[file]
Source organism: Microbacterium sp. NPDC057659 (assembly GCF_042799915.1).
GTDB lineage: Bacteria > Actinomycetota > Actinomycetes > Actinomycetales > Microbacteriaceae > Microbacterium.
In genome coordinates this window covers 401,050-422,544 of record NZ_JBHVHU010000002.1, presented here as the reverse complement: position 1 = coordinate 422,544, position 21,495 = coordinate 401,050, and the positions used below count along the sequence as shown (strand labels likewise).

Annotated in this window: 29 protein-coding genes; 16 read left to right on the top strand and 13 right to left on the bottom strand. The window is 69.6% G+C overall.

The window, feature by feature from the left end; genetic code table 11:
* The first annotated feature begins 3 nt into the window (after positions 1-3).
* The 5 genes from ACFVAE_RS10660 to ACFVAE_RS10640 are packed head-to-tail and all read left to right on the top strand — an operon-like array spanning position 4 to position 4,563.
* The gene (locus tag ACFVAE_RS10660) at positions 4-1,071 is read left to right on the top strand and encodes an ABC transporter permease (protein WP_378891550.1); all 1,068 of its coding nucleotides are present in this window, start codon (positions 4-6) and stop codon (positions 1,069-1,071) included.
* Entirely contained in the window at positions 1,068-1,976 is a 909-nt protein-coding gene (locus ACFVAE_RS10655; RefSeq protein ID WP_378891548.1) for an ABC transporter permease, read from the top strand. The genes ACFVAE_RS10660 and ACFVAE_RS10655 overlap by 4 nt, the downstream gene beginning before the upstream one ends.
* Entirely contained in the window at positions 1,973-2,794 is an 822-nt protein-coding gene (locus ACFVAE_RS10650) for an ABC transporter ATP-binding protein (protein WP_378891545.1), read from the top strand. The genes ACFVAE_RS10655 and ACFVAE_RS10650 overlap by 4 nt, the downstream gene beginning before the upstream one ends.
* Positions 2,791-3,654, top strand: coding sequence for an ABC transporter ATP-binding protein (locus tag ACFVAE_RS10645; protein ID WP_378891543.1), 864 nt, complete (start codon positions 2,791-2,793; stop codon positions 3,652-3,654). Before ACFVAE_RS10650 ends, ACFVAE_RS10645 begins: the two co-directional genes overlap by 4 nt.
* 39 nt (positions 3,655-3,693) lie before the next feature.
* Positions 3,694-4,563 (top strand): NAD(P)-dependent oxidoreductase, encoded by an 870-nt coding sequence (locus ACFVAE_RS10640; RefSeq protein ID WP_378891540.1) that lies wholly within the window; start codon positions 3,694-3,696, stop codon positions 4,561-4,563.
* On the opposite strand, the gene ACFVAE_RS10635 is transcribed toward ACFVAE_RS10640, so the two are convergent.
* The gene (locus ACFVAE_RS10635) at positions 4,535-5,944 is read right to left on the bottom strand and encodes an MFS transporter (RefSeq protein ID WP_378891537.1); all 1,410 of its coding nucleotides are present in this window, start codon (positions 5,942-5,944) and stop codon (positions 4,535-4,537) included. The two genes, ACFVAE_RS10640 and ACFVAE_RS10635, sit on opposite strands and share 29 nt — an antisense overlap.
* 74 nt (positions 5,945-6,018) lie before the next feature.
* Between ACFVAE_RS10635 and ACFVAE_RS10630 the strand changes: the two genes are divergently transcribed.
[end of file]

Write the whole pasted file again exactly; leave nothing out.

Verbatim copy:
Source organism: Microbacterium sp. NPDC057659 (assembly GCF_042799915.1).
GTDB lineage: Bacteria > Actinomycetota > Actinomycetes > Actinomycetales > Microbacteriaceae > Microbacterium.
In genome coordinates this window covers 401,050-422,544 of record NZ_JBHVHU010000002.1, presented here as the reverse complement: position 1 = coordinate 422,544, position 21,495 = coordinate 401,050, and the positions used below count along the sequence as shown (strand labels likewise).

Annotated in this window: 29 protein-coding genes; 16 read left to right on the top strand and 13 right to left on the bottom strand. The window is 69.6% G+C overall.

The window, feature by feature from the left end; genetic code table 11:
* The first annotated feature begins 3 nt into the window (after positions 1-3).
* The 5 genes from ACFVAE_RS10660 to ACFVAE_RS10640 are packed head-to-tail and all read left to right on the top strand — an operon-like array spanning position 4 to position 4,563.
* The gene (locus tag ACFVAE_RS10660) at positions 4-1,071 is read left to right on the top strand and encodes an ABC transporter permease (protein WP_378891550.1); all 1,068 of its coding nucleotides are present in this window, start codon (positions 4-6) and stop codon (positions 1,069-1,071) included.
* Entirely contained in the window at positions 1,068-1,976 is a 909-nt protein-coding gene (locus ACFVAE_RS10655; RefSeq protein ID WP_378891548.1) for an ABC transporter permease, read from the top strand. The genes ACFVAE_RS10660 and ACFVAE_RS10655 overlap by 4 nt, the downstream gene beginning before the upstream one ends.
* Entirely contained in the window at positions 1,973-2,794 is an 822-nt protein-coding gene (locus ACFVAE_RS10650) for an ABC transporter ATP-binding protein (protein WP_378891545.1), read from the top strand. The genes ACFVAE_RS10655 and ACFVAE_RS10650 overlap by 4 nt, the downstream gene beginning before the upstream one ends.
* Positions 2,791-3,654, top strand: coding sequence for an ABC transporter ATP-binding protein (locus tag ACFVAE_RS10645; protein ID WP_378891543.1), 864 nt, complete (start codon positions 2,791-2,793; stop codon positions 3,652-3,654). Before ACFVAE_RS10650 ends, ACFVAE_RS10645 begins: the two co-directional genes overlap by 4 nt.
* 39 nt (positions 3,655-3,693) lie before the next feature.
* Positions 3,694-4,563 (top strand): NAD(P)-dependent oxidoreductase, encoded by an 870-nt coding sequence (locus ACFVAE_RS10640; RefSeq protein ID WP_378891540.1) that lies wholly within the window; start codon positions 3,694-3,696, stop codon positions 4,561-4,563.
* On the opposite strand, the gene ACFVAE_RS10635 is transcribed toward ACFVAE_RS10640, so the two are convergent.
* The gene (locus ACFVAE_RS10635) at positions 4,535-5,944 is read right to left on the bottom strand and encodes an MFS transporter (RefSeq protein ID WP_378891537.1); all 1,410 of its coding nucleotides are present in this window, start codon (positions 5,942-5,944) and stop codon (positions 4,535-4,537) included. The two genes, ACFVAE_RS10640 and ACFVAE_RS10635, sit on opposite strands and share 29 nt — an antisense overlap.
* 74 nt (positions 5,945-6,018) lie before the next feature.
* Between ACFVAE_RS10635 and ACFVAE_RS10630 the strand changes: the two genes are divergently transcribed.